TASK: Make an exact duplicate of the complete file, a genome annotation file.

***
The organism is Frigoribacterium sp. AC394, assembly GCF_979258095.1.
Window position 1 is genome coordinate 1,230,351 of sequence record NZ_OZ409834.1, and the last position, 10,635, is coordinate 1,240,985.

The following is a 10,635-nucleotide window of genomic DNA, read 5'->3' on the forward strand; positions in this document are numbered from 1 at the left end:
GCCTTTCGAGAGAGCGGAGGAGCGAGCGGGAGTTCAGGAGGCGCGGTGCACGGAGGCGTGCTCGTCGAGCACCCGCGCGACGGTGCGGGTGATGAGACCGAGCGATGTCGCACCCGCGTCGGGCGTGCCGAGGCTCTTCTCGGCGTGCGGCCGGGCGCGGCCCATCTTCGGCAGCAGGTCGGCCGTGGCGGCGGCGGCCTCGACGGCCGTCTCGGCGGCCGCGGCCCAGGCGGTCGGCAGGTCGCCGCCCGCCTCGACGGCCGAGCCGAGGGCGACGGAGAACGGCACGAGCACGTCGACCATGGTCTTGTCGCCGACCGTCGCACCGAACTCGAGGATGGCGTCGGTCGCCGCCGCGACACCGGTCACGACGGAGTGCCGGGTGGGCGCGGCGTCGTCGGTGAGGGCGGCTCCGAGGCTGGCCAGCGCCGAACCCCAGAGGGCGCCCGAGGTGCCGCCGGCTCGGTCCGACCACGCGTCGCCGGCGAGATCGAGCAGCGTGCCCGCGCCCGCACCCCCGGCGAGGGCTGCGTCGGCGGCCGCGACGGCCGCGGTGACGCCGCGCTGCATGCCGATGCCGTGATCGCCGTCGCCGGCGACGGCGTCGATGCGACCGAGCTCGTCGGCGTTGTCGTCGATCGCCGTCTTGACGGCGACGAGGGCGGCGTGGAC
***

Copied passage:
The organism is Frigoribacterium sp. AC394, assembly GCF_979258095.1.
Window position 1 is genome coordinate 1,230,351 of sequence record NZ_OZ409834.1, and the last position, 10,635, is coordinate 1,240,985.

The following is a 10,635-nucleotide window of genomic DNA, read 5'->3' on the forward strand; positions in this document are numbered from 1 at the left end:
GCCTTTCGAGAGAGCGGAGGAGCGAGCGGGAGTTCAGGAGGCGCGGTGCACGGAGGCGTGCTCGTCGAGCACCCGCGCGACGGTGCGGGTGATGAGACCGAGCGATGTCGCACCCGCGTCGGGCGTGCCGAGGCTCTTCTCGGCGTGCGGCCGGGCGCGGCCCATCTTCGGCAGCAGGTCGGCCGTGGCGGCGGCGGCCTCGACGGCCGTCTCGGCGGCCGCGGCCCAGGCGGTCGGCAGGTCGCCGCCCGCCTCGACGGCCGAGCCGAGGGCGACGGAGAACGGCACGAGCACGTCGACCATGGTCTTGTCGCCGACCGTCGCACCGAACTCGAGGATGGCGTCGGTCGCCGCCGCGACACCGGTCACGACGGAGTGCCGGGTGGGCGCGGCGTCGTCGGTGAGGGCGGCTCCGAGGCTGGCCAGCGCCGAACCCCAGAGGGCGCCCGAGGTGCCGCCGGCTCGGTCCGACCACGCGTCGCCGGCGAGATCGAGCAGCGTGCCCGCGCCCGCACCCCCGGCGAGGGCTGCGTCGGCGGCCGCGACGGCCGCGGTGACGCCGCGCTGCATGCCGATGCCGTGATCGCCGTCGCCGGCGACGGCGTCGATGCGACCGAGCTCGTCGGCGTTGTCGTCGATCGCCGTCTTGACGGCGACGAGGGCGGCGTGGAC